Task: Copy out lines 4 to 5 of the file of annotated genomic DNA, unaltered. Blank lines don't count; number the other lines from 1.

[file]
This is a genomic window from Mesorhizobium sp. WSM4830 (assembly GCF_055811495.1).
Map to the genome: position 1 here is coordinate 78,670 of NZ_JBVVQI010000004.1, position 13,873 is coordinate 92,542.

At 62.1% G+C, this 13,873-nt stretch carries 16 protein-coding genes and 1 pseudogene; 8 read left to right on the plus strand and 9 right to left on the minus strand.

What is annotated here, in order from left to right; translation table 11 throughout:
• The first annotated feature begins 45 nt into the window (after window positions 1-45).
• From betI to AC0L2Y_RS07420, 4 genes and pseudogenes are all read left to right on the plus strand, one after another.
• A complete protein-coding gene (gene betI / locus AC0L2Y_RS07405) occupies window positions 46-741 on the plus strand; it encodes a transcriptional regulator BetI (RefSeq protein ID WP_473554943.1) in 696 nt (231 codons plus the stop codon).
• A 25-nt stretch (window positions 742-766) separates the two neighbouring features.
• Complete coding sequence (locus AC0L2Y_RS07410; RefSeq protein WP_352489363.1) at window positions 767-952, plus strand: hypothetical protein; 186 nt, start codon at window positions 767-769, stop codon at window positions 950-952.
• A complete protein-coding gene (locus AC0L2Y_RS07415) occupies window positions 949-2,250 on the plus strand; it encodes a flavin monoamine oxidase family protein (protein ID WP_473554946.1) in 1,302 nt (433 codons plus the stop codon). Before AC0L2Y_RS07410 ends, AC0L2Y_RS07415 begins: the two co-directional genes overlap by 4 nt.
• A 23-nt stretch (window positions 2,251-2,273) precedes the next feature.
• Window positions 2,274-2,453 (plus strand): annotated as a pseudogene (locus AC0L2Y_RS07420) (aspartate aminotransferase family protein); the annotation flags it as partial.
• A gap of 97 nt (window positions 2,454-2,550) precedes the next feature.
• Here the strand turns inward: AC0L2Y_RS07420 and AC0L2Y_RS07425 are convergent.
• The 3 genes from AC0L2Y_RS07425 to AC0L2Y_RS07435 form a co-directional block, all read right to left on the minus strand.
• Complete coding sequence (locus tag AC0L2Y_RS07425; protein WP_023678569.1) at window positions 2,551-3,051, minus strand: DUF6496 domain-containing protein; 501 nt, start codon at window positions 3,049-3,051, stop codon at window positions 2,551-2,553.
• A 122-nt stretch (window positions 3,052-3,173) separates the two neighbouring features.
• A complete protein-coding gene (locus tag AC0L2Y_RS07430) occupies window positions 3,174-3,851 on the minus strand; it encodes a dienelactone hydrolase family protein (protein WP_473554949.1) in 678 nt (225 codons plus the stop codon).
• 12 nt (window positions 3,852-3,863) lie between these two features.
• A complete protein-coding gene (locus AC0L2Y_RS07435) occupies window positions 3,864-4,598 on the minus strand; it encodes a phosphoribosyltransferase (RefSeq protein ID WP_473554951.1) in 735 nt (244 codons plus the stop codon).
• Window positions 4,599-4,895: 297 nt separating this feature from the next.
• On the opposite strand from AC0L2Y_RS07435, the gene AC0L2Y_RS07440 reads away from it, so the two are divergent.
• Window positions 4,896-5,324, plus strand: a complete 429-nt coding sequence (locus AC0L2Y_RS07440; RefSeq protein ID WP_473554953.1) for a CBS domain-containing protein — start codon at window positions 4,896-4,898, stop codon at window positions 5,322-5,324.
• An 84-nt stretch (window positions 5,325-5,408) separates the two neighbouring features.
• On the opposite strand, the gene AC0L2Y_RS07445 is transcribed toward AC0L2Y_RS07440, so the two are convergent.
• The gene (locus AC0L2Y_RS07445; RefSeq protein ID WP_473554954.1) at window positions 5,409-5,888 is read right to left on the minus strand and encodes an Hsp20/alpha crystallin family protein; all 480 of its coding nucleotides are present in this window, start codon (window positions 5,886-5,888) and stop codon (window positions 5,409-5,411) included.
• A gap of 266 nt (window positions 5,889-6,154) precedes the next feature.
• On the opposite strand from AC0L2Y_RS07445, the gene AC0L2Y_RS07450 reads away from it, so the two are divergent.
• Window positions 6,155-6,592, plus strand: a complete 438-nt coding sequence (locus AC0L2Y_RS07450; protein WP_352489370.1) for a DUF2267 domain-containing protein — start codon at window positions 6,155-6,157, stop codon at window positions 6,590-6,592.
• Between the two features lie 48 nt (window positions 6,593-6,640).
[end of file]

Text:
What is annotated here, in order from left to right; translation table 11 throughout:
• The first annotated feature begins 45 nt into the window (after window positions 1-45).